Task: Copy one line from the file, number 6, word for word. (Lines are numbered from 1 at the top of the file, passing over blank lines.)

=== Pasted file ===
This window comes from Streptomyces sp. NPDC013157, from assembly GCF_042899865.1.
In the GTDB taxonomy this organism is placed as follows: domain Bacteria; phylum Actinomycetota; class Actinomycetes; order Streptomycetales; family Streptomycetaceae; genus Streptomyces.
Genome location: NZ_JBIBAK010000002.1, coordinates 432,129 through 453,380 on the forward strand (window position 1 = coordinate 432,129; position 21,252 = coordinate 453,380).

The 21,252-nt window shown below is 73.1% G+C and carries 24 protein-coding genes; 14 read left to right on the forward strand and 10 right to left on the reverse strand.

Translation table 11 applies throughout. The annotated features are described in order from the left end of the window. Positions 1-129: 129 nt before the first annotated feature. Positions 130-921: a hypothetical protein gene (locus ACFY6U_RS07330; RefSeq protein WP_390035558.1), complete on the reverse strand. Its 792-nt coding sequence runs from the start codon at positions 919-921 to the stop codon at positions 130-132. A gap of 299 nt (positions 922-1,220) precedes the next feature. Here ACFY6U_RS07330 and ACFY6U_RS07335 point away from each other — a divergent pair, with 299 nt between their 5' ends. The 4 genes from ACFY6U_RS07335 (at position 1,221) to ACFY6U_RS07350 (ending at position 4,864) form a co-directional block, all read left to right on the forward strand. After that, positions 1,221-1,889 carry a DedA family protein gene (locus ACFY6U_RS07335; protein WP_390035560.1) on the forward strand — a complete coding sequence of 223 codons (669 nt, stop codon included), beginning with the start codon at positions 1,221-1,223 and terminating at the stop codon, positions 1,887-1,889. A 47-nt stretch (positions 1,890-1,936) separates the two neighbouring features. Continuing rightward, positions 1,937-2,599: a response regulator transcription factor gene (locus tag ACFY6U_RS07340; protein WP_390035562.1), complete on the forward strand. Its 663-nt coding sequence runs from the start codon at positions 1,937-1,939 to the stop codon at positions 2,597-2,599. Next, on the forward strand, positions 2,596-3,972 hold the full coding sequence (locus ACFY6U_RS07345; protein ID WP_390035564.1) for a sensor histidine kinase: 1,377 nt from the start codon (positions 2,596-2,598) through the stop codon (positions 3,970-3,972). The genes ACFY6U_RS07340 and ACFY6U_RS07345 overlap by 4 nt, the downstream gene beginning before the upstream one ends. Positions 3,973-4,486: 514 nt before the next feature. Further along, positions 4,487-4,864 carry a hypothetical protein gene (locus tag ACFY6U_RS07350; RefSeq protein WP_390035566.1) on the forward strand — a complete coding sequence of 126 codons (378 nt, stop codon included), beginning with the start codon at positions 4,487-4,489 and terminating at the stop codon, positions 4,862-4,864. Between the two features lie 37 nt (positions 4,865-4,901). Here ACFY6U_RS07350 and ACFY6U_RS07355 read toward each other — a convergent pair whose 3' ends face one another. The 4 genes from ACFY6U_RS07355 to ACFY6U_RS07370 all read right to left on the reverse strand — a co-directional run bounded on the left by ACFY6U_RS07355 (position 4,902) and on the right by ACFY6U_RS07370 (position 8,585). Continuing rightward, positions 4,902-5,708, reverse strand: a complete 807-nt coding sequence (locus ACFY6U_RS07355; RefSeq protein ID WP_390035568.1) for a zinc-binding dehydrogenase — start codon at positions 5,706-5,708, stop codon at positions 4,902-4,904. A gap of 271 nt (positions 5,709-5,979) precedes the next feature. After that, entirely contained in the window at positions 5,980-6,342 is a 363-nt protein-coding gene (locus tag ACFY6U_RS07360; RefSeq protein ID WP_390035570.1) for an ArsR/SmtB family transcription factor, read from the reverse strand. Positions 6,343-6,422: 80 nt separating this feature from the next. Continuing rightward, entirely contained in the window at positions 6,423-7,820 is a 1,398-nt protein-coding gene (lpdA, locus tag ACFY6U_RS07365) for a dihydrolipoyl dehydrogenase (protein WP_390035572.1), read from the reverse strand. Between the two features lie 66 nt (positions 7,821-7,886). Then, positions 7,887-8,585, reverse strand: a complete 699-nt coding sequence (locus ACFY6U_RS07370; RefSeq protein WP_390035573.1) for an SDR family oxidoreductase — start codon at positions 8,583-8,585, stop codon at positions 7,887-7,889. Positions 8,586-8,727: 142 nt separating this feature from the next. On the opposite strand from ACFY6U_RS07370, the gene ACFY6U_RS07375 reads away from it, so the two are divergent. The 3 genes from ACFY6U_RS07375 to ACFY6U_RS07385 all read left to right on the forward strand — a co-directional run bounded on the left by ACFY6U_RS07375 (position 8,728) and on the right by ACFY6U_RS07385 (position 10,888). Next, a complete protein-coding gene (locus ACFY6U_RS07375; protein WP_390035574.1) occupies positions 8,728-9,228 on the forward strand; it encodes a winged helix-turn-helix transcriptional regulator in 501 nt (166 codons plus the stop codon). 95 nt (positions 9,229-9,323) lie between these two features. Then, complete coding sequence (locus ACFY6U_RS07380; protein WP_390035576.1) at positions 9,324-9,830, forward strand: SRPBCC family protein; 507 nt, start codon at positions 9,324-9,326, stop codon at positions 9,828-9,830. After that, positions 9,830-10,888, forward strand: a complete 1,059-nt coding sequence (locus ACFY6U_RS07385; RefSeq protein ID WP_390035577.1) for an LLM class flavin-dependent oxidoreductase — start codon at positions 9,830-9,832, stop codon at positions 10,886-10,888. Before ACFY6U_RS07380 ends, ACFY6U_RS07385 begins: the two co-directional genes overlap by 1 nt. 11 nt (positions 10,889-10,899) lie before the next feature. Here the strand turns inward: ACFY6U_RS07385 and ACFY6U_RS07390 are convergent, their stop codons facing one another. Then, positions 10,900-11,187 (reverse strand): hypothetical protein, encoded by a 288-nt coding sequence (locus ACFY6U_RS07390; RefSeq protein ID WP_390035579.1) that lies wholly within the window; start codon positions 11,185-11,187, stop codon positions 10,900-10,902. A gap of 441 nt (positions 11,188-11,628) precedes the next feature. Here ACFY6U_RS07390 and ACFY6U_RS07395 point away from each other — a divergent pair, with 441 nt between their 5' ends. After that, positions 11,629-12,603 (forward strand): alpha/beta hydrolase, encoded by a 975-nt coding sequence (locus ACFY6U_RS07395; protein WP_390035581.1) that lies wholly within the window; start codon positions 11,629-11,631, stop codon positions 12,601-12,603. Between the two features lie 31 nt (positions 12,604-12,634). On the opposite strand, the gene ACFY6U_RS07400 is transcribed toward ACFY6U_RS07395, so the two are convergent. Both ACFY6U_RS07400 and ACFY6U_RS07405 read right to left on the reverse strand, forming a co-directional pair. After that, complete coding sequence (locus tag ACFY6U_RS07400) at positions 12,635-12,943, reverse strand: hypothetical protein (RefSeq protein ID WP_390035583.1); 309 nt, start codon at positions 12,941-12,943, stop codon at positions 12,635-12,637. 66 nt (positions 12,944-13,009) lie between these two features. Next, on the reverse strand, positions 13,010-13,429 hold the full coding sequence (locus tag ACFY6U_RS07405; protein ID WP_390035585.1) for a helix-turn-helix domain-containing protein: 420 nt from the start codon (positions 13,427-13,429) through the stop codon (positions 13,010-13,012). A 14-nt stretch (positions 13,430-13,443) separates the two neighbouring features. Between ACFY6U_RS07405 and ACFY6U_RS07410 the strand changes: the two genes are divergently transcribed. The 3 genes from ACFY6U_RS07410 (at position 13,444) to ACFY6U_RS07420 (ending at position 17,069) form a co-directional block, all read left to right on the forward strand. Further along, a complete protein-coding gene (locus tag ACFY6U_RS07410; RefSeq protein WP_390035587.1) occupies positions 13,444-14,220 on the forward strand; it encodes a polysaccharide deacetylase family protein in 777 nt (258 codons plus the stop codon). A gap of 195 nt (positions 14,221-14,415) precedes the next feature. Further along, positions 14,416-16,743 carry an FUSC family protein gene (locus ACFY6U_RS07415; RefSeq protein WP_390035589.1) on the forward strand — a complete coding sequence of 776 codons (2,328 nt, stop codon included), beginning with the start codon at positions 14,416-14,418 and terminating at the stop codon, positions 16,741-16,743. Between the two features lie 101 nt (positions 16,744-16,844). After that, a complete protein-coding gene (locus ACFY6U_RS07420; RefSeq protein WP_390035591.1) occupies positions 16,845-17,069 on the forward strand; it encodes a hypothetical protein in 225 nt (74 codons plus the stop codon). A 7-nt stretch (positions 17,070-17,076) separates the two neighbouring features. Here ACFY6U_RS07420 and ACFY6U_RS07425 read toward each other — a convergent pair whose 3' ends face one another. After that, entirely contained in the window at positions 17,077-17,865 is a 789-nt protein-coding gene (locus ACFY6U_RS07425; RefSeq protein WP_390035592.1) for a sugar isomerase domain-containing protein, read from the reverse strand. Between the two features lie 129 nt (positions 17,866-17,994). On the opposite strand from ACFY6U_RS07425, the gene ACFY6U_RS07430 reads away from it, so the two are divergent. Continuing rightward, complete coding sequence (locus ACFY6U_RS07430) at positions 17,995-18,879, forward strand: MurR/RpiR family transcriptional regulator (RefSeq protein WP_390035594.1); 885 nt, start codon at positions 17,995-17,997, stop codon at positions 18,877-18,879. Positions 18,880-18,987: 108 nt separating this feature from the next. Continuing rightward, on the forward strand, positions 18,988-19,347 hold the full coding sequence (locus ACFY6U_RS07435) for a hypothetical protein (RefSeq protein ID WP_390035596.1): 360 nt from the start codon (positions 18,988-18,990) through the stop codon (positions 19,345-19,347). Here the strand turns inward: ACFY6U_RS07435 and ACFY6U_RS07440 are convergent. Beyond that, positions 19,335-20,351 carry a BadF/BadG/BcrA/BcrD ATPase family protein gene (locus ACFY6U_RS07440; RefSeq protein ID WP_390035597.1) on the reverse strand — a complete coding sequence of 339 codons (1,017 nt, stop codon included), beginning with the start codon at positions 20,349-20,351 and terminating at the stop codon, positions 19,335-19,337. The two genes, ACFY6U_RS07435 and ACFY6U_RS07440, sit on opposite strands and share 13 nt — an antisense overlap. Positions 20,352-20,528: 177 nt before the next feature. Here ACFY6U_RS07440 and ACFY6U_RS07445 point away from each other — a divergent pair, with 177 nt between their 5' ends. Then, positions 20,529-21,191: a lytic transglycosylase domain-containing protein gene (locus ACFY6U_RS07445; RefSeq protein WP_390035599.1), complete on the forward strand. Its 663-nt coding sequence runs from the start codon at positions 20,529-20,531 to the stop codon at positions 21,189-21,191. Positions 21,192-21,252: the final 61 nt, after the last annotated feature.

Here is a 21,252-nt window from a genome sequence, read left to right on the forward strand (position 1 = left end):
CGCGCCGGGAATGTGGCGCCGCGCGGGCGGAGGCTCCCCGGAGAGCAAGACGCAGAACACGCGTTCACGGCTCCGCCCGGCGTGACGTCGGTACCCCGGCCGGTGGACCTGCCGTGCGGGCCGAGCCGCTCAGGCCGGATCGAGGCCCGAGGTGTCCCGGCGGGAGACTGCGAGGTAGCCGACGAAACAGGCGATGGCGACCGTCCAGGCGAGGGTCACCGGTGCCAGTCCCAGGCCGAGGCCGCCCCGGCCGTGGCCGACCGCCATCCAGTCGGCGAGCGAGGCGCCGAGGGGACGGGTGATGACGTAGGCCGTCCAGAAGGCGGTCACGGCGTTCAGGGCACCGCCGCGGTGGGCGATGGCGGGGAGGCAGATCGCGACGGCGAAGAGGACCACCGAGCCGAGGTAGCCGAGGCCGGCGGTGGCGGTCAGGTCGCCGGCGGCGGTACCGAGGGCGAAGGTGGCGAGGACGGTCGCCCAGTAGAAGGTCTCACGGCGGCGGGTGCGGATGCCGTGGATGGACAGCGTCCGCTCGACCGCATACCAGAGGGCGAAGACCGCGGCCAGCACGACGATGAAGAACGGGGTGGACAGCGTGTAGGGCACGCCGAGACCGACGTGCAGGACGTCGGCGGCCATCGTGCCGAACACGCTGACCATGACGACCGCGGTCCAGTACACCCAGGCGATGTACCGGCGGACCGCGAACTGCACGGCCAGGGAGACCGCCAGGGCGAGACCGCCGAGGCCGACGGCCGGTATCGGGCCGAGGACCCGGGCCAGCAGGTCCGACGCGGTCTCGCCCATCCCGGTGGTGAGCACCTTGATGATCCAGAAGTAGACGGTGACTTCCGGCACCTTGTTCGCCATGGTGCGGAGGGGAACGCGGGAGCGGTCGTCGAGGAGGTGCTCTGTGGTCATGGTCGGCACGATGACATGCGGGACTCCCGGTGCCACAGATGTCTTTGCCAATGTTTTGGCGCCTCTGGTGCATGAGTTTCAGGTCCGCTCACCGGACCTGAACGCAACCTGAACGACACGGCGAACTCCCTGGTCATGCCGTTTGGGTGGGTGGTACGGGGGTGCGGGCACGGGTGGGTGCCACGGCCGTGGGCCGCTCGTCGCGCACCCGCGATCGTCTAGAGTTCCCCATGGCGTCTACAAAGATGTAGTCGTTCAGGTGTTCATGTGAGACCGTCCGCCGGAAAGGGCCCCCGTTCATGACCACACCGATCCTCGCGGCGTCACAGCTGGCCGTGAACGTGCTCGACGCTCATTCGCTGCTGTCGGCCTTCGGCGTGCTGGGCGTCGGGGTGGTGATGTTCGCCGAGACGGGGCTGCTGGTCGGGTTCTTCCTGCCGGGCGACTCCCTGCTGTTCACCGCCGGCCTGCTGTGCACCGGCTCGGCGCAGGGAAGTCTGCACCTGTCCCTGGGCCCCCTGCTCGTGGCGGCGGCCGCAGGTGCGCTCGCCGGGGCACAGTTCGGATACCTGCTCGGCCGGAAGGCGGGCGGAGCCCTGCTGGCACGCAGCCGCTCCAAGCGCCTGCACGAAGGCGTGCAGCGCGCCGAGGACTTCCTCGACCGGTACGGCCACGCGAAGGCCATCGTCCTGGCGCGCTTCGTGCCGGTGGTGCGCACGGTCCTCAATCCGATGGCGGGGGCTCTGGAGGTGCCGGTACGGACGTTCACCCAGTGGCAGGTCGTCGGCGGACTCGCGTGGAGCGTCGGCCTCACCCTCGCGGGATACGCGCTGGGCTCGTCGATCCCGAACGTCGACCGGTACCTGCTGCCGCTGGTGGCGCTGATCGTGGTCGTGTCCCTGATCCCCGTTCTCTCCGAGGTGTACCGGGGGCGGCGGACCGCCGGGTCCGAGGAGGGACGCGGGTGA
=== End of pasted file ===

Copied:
Here is a 21,252-nt window from a genome sequence, read left to right on the forward strand (position 1 = left end):